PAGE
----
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Susanna Centlivre, The Basset-table



Nancy Copeland on Susanna Centlivre:

 

Susanna Centlivre was one of the leading playwrights of her time, who wrote many popular comedies between 1700 and 1723. Her comedy The Basset-table is named after a card game, basset, which was popular with gamblers at the time the play was first performed in 1705. In The Basset-table, Centlivre deals with two important women’s issues of her day: female gamblers and women’s education.  Her leading female characters are Lady Reveller, an aristocratic gambler, and her young cousin, Valeria, an amateur scientist. Lady Reveller represents many of the contemporary concerns about female gamblers: she disrupts her family by entertaining other gamblers at her house day and night; she mixes with people below her class, like the merchant’s wife, Mrs. Sago, because she can win money from them; and she exposes herself to unwanted sexual advances when she loses.

 

Valeria is also a topical character. Her interest in biology is an example of the popularization of scientific knowledge in the early eighteenth century, but, like other learned women of the time, she is satirized for being more interested in pursuing her education than in getting married and having children. Both characters achieve a degree of independence through their unconventional obsessions, but, in the end, each is domesticated by being tricked into marriage to a devoted male admirer.  Both Lady Reveller and Valeria are shown in characteristic settings: in one scene we see Lady Reveller playing basset with characters she hopes to “strip” of their money, and the violent reactions of the losers; in another we see Valeria in her laboratory, examining a live fish under a microscope. These colorful scenes, and Valeria, whose scientific aspirations strike a chord with twenty-first-century audiences, have helped make The Basset-table popular today.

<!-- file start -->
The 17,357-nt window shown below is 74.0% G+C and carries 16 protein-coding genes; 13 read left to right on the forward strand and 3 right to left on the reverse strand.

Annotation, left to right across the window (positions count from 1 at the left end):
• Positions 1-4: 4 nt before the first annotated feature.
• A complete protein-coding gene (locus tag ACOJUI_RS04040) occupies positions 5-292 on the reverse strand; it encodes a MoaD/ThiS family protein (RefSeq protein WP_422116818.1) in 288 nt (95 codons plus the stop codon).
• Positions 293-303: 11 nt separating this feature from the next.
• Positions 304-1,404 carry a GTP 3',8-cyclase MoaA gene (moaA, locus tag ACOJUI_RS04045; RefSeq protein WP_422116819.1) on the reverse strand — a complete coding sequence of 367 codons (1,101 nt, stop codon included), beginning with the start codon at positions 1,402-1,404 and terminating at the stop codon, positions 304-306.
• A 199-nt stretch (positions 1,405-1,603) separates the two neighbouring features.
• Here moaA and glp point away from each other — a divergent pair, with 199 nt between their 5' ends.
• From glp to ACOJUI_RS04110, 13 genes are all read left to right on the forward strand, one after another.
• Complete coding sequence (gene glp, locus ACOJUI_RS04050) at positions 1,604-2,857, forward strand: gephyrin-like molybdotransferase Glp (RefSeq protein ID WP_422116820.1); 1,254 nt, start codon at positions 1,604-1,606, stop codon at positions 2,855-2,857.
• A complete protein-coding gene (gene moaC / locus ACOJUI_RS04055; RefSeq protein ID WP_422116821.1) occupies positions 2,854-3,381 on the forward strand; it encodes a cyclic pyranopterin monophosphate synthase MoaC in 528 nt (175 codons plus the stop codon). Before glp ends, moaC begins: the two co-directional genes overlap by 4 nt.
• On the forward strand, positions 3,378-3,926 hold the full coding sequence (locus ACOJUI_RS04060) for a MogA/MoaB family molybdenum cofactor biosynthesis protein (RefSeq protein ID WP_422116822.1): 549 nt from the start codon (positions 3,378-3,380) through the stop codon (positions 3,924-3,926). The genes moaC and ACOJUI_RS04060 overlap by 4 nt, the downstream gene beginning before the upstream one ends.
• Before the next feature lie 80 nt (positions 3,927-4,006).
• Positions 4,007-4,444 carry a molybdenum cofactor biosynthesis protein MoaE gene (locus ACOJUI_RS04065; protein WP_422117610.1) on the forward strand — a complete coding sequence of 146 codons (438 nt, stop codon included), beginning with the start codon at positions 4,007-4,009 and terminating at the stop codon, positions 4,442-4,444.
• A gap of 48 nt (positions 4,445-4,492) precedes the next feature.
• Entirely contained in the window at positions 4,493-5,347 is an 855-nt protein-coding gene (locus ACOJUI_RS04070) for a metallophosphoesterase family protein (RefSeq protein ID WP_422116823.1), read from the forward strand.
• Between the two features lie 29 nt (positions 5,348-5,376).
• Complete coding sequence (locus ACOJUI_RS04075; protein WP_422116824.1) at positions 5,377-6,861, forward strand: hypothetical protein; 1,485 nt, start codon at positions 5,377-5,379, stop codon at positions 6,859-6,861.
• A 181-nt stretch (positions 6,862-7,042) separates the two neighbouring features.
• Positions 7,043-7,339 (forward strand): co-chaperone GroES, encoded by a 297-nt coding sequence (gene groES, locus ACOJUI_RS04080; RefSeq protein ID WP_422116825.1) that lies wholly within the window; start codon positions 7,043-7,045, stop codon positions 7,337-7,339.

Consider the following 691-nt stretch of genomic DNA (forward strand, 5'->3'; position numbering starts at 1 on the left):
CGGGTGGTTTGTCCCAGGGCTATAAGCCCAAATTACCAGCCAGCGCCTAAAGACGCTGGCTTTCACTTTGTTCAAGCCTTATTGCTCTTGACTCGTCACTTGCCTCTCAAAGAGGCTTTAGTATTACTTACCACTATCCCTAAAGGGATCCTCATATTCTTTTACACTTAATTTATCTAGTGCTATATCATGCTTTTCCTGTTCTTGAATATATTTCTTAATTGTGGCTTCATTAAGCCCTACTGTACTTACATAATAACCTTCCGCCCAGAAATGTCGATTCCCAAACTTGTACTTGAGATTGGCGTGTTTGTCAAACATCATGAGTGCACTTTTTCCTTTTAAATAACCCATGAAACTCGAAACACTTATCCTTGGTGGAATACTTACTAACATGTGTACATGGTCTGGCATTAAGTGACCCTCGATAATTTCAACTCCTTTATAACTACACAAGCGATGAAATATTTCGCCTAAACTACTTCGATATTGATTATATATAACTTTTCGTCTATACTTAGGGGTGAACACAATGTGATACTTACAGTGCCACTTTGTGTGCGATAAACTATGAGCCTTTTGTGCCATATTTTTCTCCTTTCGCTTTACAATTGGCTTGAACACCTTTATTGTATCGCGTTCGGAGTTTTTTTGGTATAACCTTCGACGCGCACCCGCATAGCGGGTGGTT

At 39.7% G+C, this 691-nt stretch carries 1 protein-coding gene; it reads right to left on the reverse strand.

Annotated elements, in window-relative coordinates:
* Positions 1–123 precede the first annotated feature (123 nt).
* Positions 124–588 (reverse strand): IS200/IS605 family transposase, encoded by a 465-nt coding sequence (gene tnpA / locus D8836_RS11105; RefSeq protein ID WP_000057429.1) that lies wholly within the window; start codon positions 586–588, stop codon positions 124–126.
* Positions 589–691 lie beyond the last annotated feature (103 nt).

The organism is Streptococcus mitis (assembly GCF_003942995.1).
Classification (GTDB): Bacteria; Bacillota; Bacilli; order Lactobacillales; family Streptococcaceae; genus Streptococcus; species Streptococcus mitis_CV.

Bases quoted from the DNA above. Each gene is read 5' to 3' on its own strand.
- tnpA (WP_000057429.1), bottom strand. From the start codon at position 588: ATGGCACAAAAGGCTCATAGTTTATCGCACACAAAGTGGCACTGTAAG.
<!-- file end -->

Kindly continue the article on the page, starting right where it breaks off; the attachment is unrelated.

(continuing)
Nancy Copeland is Associate Professor of Drama in the University of Toronto’s Centre for Drama, Theatre, and Performance Studies and the Department of English and Drama, University of Toronto Mississauga, where she is also Director of Theatre, Drama, and Performance Studies and Associate Chair. Her publications include an edition of Susanna Centlivre’s A Bold Stroke for a  Wife (Broadview,1995); Staging Gender in Behn and Centlivre: Women’s Comedy and the Theatre(Ashgate, 2004); and “Aphra Behn in the Contemporary Theatre” in Teaching British Women Playwrights of the Restoration and Eighteenth Century, ed. Bonnie Nelson and Catherine Burrows. (MLA, 2010).            

 

 

Case 12 -- Anne Finch >>>

 
Susanna Centlivre. The Basset-Table. London, 1706



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Nancy Copeland on Susanna Centlivre


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See Folger Theatre's The Gaming Table
An adaptation of Susanna Centlivre's The Basset-table



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